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I decided to take the day off from calling the bank, knowing that on Friday, I would call the Recovery Department. Truthfully, I was hoping to cut a deal prior to Thanksgiving so that I would have something to celebrate, but it all worked out for the best. In fact, my CRN rep encouraged me to fold my Thanksgiving dinner into the next conversation with the bank.

Stay tuned. Stay afloat. Wealth and freedom are in your future.
Jonathan

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Debt Settlement is like playing chicken with the bank

If you are new to the blog, click HERE to start at the beginning of my story.

POST #16

———————–

REMINDER:  Today is my interview with YourMoneyMattersRadio. Click on the link to locate an AM station, podcast or iTunes radio station to hear the interview.

———————–

So here I am in the midst of my first debt settlement conversation and the rep is trying to get a payment out of me in order to avoid charge off. This scenario had come up in prior conversations with my CRN counselor.

What CRN explained is that making a payment to avoid charge off is like hitting the reset button on the debt settlement process. I am still in debt for the full amount, but now out 500 bones. Even worse, the bank knows they can stronghold me into making payments again. The whole idea of debt settlement is to explain to the bank that you can’t afford to make payments, but you can afford to borrow money from another source to pay off the debt at a compromised sum.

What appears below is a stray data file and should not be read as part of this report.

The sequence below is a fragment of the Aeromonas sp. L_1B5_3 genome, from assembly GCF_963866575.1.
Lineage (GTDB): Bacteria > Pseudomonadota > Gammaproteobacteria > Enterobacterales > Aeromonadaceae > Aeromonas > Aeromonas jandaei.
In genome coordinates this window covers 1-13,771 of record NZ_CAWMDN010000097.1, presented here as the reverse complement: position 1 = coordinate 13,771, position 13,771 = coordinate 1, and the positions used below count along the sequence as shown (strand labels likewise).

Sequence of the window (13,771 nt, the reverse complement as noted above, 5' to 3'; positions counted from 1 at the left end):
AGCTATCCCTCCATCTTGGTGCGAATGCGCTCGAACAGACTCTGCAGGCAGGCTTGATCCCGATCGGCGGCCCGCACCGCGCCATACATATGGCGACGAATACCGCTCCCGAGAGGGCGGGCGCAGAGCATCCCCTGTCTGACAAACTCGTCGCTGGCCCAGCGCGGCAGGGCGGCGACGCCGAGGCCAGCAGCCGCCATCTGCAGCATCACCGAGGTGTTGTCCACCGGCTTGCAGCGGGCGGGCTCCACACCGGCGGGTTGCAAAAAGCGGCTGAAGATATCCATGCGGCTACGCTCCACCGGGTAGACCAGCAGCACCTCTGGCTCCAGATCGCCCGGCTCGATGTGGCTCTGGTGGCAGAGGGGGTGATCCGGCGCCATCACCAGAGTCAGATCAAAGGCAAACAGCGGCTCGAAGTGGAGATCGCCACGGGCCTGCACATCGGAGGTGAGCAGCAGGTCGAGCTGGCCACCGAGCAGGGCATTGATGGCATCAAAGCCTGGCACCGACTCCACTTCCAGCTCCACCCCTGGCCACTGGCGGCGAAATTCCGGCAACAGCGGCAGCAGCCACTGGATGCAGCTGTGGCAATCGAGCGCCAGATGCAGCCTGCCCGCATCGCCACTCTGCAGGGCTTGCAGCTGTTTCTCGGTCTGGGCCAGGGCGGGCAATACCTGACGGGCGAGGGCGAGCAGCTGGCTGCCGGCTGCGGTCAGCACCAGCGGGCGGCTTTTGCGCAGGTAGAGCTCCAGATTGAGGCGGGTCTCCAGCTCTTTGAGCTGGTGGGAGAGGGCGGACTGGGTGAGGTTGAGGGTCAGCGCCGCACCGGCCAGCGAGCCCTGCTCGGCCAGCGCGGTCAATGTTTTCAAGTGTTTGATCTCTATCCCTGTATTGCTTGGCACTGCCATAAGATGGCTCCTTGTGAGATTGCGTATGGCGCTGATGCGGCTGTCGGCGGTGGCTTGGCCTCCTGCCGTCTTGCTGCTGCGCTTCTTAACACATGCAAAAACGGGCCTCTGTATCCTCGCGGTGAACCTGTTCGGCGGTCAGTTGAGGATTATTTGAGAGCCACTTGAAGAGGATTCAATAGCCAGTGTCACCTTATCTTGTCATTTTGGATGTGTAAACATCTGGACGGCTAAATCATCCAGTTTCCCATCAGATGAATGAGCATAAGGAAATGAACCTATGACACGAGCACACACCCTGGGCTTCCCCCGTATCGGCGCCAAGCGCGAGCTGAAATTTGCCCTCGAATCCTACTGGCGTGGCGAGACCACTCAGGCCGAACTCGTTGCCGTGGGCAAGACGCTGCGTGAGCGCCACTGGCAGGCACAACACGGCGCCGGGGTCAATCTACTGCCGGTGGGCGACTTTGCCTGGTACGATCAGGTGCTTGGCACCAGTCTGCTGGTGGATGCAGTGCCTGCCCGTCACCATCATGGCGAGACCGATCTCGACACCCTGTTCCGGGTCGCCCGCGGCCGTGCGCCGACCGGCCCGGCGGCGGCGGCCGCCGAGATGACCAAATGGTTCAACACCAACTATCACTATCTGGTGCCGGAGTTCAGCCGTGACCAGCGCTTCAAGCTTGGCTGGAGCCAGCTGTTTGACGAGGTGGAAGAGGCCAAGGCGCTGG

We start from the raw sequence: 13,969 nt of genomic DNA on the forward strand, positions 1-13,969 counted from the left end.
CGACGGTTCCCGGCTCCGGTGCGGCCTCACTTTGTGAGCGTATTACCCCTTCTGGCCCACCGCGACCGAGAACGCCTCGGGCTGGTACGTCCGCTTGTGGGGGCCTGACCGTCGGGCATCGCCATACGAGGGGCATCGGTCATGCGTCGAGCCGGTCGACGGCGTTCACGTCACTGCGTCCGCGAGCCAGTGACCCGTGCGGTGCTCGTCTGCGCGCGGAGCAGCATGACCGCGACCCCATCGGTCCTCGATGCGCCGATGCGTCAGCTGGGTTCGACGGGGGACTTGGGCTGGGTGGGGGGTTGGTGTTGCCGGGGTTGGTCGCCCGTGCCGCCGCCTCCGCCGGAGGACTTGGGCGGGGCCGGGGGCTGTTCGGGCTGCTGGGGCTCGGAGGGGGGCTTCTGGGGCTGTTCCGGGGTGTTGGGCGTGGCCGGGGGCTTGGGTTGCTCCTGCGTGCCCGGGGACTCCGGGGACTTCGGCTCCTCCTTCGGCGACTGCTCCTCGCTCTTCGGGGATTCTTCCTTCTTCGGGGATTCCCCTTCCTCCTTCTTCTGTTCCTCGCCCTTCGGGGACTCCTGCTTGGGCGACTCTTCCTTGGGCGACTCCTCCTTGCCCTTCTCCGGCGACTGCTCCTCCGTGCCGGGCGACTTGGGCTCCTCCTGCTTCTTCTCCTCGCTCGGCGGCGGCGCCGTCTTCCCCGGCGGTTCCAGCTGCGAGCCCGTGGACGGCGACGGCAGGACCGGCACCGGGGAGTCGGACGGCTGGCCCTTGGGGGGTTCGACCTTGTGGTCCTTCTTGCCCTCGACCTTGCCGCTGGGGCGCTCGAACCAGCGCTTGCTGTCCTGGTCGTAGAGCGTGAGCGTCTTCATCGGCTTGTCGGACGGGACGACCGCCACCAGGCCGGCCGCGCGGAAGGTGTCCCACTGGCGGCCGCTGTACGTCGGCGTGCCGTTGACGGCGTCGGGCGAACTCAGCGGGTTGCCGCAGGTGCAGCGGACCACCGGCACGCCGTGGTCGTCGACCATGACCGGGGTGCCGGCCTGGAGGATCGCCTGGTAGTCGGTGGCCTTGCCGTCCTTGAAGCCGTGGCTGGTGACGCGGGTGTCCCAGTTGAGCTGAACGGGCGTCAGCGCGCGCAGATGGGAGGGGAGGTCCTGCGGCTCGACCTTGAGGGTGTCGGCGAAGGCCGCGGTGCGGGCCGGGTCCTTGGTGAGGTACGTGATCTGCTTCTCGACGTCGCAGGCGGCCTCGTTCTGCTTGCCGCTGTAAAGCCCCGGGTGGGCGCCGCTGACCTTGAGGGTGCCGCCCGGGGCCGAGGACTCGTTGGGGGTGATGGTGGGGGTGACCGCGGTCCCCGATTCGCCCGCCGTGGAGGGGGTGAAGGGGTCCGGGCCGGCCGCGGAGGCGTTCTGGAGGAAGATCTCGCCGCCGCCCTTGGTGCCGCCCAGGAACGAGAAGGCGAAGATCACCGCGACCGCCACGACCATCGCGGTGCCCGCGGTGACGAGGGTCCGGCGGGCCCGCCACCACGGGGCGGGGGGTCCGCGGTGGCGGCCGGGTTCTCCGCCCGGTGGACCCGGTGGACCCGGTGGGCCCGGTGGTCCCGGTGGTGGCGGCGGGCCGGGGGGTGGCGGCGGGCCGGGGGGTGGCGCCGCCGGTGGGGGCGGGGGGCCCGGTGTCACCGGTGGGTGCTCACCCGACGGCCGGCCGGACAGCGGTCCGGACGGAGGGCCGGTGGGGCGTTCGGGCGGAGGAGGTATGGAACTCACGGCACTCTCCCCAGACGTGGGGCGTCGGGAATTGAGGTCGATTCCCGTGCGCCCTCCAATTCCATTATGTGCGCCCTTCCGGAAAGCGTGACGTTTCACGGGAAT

My CRN rep also explained that the bank is MORE willing to settle for a lower amount once the account goes to charge off.  Yes, there was a risk that the bank will escalate my case and take me to court, but this was a small risk since I had been in such close contact with them.

As such, I decided to roll the dice. I ONCE AGAIN told the rep that since I am in a financial hardship, I can’t come up with $500.  I won’t ask a family member to borrow $500 to only get current on my debt. The loan from a family member was contingent on eliminating my debt with the bank.  Reluctantly, the rep wished me luck and said they would stay in touch.

I want to acknowledge an important point here.  The tide had shifted. I was more in control. The bank was willing to settle. They couldn’t scare me with bad credit ratings and charge off threats. I knew the longer we both waited, the more likely that I would get a lower settlement offer.

Image by Blondie5000 via Flickr

Yes, I was playing chicken with the bank.

thunderbirds

BUT, I felt very confident and informed due to my personal focus, steady education and CRN’s expert coaching.

Stay tuned. Stay afloat. Wealth and freedom are in your future.